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WEN 3962 Two-Speed Band Saw with Stand and Worklight, 10 inch

Bring Out the Band Saws

Finding the right fine-finish tool for you

... by Curtis Rist ~ in association with

A circular saw may be portable, and a jig saw may be able to make a plunge cut into the center of a piece of wood, but only a band saw can produce a truly finished piece of wood.

Shown here: WEN 10" Band Saw w/ Stand and Worklight

As the thin steel blade zips along at upwards of 2,000 feet per minute, the wood it parts emerges with a clean edge, as if it's been polished with fine-grain sandpaper.

JET JWBS-14DXPRO 14-Inch Deluxe Pro Band Saw KitA band saw gets its name from the blade itself, a giant loop that's stretched between two or three wheels and pulled through a small hole in a cutting table.

Its blade is thin--far thinner than that of a circular saw--and can cut not only straight lines, but also graceful curves.

This makes band saws a favorite among everyone from boat builders to furniture makers. With the right blades, these versatile saws can cut plastic and metal as well as wood.

← Shown here: JET 14" Deluxe Pro Band Saw

Band Saw Basics

  • Heft:

    You can't just toss a band saw into your toolbox the way you can a circular saw. The biggest floor models, which can cut massive beams lengthwise, weigh nearly a ton. There are more modest versions that sit on special stands, but even smaller bench-top versions, which might be considered portable, would be hefty to tote.
  • Measurements:

    Regardless of their overall dimensions, band saws are classified by the diameter of the wheels that hold their blade in place. That dimension is slightly greater than the one that really counts: throat capacity. Measured by the distance between the blade and the throat -- the supporting post that connects the top and bottom wheels--throat capacity determines the maximum width of board the saw can handle.

    The depth of the cut that can be made is determined by another measurement altogether--namely, how far the upper blade guide can be maneuvered above the table. Bench-top models might eke out a cut just over 3 inches deep, those on stands might go to 6", and giant floor models may be able to cut 12" or more.
  • Horsepower:

    An underpowered tool will labor under the effort of the work and cut slowly, resulting in burns in the wood from the accumulating friction. To avoid this, you need a saw that has the appropriate horsepower for the job. For instance, if you're cutting through 3 or more inches of hardwood, you'll need a saw with at least a ½ horsepower motor. To make cuts of up to 6 inches deep, go with a ¾ horsepower motor. To saw beams, you'll need a giant machine with about 3 horsepower.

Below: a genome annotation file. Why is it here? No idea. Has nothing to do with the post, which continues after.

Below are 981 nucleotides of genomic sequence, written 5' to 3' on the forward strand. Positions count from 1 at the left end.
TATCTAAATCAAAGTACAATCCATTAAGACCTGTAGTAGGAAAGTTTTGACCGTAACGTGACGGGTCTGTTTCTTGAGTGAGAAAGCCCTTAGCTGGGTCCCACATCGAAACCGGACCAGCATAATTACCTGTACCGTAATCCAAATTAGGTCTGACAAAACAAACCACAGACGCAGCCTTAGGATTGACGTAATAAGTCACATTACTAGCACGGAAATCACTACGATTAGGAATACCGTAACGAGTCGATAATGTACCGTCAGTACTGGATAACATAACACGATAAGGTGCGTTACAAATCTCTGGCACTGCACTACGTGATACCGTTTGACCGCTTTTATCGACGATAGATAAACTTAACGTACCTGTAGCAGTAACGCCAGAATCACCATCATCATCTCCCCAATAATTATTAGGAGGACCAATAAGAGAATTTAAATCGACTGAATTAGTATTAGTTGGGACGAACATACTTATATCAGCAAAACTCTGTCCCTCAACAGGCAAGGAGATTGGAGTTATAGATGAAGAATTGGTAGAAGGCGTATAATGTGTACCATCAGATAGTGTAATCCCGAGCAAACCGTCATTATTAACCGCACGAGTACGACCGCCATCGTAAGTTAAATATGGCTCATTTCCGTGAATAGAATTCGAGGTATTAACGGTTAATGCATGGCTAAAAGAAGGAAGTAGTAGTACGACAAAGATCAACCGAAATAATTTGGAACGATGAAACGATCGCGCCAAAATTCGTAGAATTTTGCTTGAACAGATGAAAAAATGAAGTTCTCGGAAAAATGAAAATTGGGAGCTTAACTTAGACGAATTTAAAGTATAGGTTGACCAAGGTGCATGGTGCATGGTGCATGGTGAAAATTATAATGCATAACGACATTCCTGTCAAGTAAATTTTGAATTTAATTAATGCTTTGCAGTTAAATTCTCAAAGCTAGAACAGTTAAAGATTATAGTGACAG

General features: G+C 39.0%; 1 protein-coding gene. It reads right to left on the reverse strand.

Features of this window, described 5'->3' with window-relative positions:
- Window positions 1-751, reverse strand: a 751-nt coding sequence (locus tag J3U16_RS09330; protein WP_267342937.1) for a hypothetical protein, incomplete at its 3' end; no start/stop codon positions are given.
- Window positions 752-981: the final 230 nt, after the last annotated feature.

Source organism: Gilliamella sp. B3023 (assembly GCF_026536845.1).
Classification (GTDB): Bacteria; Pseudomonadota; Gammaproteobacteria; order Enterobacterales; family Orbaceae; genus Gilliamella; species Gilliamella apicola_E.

All About Blades

  • Size:

    Blades come in a nearly uniform thickness, but they vary greatly in width.
    • Narrow ⅛" blades can cut tight curves without twisting and breaking.
    • Blades of ¼" are the most versatile; they're narrow enough to cut curves and wide enough to handle straight cuts quickly.
    • A ¾" blade can still cut curves with a decent 5" radius.
    • Larger blades of up to 2" or more are strictly for straight lines. These cut fast and straight, and won't twist.
  • Tooth Count:

    The fewer teeth a blade has per inch, the faster it will cut. For this reason, many-toothed blades should be used for thin stock; blades with fewer teeth work better on thick boards. Blades for sawing beams, for instance, might have only two or three teeth per inch, while a blade for thin scrollwork can have 20. The most popular blades among woodworkers have between 4 and 10 teeth per inch.
  • Material Matters:

    Blades come in a variety of materials:
    • Steel Blades: The least expensive. Although they work well with ordinary wood, they become dull when used on glued woods or plastic, and they won't cut steel.
    • Bi-metal Blades: Designed to handle the strain of cutting metal; their teeth are made of high-speed durable steel.
    • Carbide Blades: Pricey, but they stay sharperlonger than ordinary steel blades. They should be used only on wood, not metal.
» Curtis Rist is a writer for This Old House magazine. He parks his power tool collection in New York's Hudson River Valley.
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